Your daughter may have talked to her pediatrician in private about using condoms to prevent pregnancy and sexually transmitted infections. Maybe she has heard that the pill can prevent pregnancy (and help clear up acne). But she may not know about an even more effective option to prevent pregnancy among adolescents. It’s called long-acting birth control, but you may know of it as an implant or intrauterine device (IUD).
The American Academy of Pediatrics (AAP) encourages parents to talk with their teens about abstinence, since not having sex is the best method to prevent pregnancy.
It also is important to talk about what teens should do to protect themselves if they are sexually active. Studies show that offering information and education about birth control options makes it less likely that adolescents will become pregnant.
Even though the teen birth rate has gone down by almost 30%, the United States still has one of the highest teen pregnancy rates. Each year, 3 million pregnancies — half of all pregnancies — are not planned. Birth control is a safe and effective way for adolescents to prevent unplanned pregnancies, according to the AAP.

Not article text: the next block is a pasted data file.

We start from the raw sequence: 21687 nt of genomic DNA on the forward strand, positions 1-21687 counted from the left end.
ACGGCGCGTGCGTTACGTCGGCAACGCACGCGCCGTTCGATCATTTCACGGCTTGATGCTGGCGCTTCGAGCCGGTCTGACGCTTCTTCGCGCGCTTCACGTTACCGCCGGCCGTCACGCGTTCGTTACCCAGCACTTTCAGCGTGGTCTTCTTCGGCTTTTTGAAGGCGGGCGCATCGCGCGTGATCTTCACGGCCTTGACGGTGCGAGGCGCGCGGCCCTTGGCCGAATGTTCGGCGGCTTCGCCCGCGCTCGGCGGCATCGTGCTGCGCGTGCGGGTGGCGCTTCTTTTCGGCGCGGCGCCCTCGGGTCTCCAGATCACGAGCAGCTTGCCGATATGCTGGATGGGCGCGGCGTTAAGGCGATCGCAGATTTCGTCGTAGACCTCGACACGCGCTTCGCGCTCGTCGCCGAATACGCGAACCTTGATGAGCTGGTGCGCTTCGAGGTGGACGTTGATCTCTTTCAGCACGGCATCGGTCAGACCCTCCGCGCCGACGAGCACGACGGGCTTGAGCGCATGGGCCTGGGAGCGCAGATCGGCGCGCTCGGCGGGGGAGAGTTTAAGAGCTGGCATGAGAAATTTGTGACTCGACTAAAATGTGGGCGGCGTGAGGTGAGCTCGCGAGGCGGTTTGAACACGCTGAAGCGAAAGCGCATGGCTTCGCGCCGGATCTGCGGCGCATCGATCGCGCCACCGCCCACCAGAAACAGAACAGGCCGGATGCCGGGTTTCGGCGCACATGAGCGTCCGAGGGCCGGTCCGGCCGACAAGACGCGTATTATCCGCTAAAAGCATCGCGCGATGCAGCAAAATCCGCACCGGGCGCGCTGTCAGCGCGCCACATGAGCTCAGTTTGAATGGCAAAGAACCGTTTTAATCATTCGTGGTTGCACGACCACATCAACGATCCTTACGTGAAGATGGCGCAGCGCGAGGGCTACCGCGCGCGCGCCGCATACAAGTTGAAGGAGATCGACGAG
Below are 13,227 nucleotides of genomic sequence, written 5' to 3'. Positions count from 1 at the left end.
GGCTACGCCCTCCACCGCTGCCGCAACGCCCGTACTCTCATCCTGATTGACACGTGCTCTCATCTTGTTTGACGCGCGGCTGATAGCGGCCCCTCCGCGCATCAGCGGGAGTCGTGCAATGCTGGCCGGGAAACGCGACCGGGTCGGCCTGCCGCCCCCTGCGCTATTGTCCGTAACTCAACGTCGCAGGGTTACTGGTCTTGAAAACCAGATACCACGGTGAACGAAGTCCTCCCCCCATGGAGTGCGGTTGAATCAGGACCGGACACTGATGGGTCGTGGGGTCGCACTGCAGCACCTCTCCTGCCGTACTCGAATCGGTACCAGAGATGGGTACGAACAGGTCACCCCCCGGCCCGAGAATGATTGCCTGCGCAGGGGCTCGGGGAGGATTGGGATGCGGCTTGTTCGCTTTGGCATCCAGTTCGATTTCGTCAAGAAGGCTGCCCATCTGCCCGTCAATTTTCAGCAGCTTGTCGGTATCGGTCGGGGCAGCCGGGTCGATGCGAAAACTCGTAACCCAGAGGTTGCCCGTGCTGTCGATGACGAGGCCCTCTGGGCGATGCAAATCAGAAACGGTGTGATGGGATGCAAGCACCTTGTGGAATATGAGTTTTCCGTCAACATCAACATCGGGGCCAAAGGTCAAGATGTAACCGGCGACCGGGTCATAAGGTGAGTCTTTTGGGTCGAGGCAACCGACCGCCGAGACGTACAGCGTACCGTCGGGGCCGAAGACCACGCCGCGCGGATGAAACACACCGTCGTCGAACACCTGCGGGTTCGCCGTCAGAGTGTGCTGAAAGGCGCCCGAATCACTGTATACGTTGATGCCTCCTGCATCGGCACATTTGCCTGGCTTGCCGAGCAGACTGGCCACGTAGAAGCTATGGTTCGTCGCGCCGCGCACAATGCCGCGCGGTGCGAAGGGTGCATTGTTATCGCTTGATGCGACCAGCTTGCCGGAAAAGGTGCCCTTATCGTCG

Females under age 21 are two times more likely to get pregnant when using the pill, patch or intrauterine ring compared to long-acting reversible contraception (LARC). Even though the pill, patch and ring are good birth control methods, teens often forget to take them or do not follow all of the instructions. Teens who use long-acting IUDs and implants have one less thing to remember to prevent pregnancy.
The IUD and the implant work for a long time but can be removed. They are available by prescription. Both release hormones or other active ingredients into the body to prevent pregnancy. The doctor inserts an implant (a small silicone capsule) into the arm under the skin, where it can stay for up to three years. An IUD is inserted by the doctor into the uterus. Some IUDs can stay in place for five years or more.
While these are effective methods to prevent pregnancy, condoms are still a must to protect teens from sexually transmitted infections, according to the AAP.
Teens should talk with their pediatrician to determine which long-acting contraceptive is best for them and go over any possible side effects.
© 2014 American Academy of Pediatrics. This Parent Plus may be freely copied and distributed with proper attribution.